Gophers eye return trip to NCAAs

Michael Rand

If it seems weird to see a preview of a team that has played 30 games already this season, consider this: Only a handful of people — outside of those in warm weather locations like Georgia and Texas — have seen the Gophers softball team play this season.
As is the case every season, the extended Minnesota winter forced the team to play the first six weeks on the road. When the Gophers play a doubleheader against Mankato State this afternoon (starting at 4 p.m.), it will be the first chance for them to play in front of a home crowd.
Minnesota started the season 0-3 in the Big Ten after being swept at Michigan State last weekend. But the team is 21-9 overall and in a position to approach or surpass last season’s 44-18 season, which included a trip to the NCAA South Regional. The Gophers returned most of their key players, and are solid in all three phases of the game.
Hitting
The Gophers are batting a robust .319 through their first 30 games. Although that’s down from last season’s .329 average, it’s still a high figure.
Minnesota is averaging five runs per game, mostly because of the top portion of its lineup. The Gophers three table setters — center fielder Rachel Nelson, second baseman Laura Peters and left fielder Steph Midthun — are batting a combined .398 with 54 runs scored.
When they get on base, it’s a good bet Amber Hegland (.419, 25 RBIs) or Shannon Beeler (5 HRs, 31 RBIs) will drive them in.
“Amber Hegland has been extremely consistent this year,” Gophers coach Lisa Bernstein-O’Brien said.
She added, however, that she would like to see better production from the bottom of the order and a more aggressive approach to hitting throughout the lineup.
“We’re struggling a little right now at getting the key hit. That’s going to be the key to our season,” Bernstein-O’Brien said. “A lot of balls are being hit right at people right now, but sometimes we’re not aggressive enough. We show some signs of brilliance, and sometimes we’re waiting around.”
Pitching
Bernstein-O’Brien, holding true to an old axiom, says pitching puts teams in the position to win games. Using that logic, the Gophers should have a chance to win virtually every time they take the field.
Steph Klaviter, Wendy Logue and Jennifer Johnson form a dominating trio of starters, just as they did last season. Those three have pitched 187 of a possible 190 innings for the Gophers, with Jennifer Bauer accounting for the other three.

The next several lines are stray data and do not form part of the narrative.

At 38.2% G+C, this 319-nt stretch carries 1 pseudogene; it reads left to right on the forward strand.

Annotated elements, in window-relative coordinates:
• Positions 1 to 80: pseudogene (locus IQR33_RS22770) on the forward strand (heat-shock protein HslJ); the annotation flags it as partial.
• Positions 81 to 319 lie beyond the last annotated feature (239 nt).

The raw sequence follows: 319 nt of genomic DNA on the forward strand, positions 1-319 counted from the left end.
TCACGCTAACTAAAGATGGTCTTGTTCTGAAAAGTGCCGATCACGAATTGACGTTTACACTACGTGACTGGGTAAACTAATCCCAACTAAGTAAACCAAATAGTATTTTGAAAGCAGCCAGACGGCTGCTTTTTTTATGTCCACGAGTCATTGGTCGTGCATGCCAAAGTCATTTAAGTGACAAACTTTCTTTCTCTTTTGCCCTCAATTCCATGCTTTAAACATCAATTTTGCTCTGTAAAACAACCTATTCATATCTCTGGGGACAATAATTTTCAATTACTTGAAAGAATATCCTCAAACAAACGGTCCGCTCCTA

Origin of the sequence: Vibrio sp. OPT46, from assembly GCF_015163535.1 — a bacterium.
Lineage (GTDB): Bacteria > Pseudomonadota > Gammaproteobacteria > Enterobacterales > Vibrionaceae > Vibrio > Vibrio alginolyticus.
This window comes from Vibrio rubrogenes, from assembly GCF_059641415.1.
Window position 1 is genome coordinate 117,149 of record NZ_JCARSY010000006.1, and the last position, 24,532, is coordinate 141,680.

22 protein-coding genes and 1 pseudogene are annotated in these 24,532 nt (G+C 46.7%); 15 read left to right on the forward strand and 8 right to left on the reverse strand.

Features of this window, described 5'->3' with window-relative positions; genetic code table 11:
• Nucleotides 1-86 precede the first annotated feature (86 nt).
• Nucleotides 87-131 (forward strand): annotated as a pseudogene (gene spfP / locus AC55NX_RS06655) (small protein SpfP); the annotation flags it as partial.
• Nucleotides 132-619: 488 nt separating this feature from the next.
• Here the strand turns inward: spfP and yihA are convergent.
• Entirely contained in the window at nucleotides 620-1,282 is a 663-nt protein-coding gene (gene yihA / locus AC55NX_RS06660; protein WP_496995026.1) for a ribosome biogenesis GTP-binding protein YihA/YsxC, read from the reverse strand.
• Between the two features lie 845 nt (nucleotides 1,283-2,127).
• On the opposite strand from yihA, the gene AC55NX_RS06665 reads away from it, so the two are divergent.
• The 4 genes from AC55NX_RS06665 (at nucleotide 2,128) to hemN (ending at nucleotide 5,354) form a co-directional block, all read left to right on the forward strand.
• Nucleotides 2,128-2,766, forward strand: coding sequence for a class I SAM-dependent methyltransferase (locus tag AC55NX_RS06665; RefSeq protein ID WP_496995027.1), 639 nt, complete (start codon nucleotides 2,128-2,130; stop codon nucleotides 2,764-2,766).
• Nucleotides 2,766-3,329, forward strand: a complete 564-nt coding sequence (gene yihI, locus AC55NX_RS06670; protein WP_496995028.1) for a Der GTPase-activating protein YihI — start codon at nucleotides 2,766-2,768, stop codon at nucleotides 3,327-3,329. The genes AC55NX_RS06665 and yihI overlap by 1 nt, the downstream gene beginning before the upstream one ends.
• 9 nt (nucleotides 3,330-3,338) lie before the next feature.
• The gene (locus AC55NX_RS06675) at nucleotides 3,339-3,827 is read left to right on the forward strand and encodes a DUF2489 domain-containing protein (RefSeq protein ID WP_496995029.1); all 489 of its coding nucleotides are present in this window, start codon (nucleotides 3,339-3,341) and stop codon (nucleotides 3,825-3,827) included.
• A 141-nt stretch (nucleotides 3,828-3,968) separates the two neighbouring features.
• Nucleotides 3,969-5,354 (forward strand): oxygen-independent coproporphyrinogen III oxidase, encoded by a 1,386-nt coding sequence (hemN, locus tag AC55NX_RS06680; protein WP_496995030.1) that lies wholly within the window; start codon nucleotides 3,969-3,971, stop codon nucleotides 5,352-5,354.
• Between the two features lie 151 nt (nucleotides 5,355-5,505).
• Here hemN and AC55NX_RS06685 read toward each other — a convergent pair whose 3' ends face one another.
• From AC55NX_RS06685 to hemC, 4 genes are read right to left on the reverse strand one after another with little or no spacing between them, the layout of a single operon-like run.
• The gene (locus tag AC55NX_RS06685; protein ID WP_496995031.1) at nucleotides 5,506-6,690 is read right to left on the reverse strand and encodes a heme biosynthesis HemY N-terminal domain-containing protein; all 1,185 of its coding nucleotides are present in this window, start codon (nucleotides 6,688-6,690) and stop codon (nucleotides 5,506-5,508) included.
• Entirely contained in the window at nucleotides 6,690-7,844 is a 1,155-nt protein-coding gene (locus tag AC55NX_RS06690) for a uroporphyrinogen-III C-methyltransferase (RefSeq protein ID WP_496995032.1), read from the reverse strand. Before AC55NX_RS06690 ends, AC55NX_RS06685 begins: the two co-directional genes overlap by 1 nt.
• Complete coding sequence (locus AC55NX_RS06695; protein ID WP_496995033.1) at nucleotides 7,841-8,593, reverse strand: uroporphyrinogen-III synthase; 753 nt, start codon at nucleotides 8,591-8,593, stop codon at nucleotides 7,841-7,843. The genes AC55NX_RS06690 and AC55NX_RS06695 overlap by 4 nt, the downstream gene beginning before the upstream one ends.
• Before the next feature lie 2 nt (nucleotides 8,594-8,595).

“All three of them have different strengths,” Bernstein-O’Brien said. “Johnson is a great strike-out pitcher. Klaviter is a hard thrower, so she keeps the ball on the ground and doesn’t give up many extra-base hits. Logue has the greatest variety of pitches.”
So far, the staff’s earned run average is a miniscule 1.43. Ten of the team’s 21 wins have been shutouts, and the pitchers have given up just 28 walks compared with 114 strikeouts.
Defense
It’s no surprise that Minnesota’s strong pitching staff is also the beneficiary of a sound defensive unit. The Gophers have made 25 errors this season, compared with 46 for their opponent.
Minnesota ranked among the nation’s best in defense for the past four seasons.
“There’s not a weak spot on the team defensively,” said Bernstein-O’Brien, singling out her outfielders and catcher Ann Bartholmey in particular as excellent defensive players.
The team has given up 19 unearned runs at the halfway point in the season after surrendering just 30 all of last year, which is a source of some concern for Bernstein-O’Brien.
“We’ve made a few more errors this season, which is kind of annoying,” she said.
Overall
The three losses at Michigan State put the Gophers at an early disadvantage in the Big Ten race, considering they went 17-6 in the conference last year and finished second.
Although Bernstein said the sweep against the Spartans was disappointing, she is still “very excited” about the team’s chances this year.
A return trip to the NCAA tournament is well within reach. But with 12 consecutive home games to start this month, the team is focusing on the present.
“It’s going to happen. We’re going to lose games,” Bernstein-O’Brien said. “I’m not worried about May right now. We have to take care of April first.”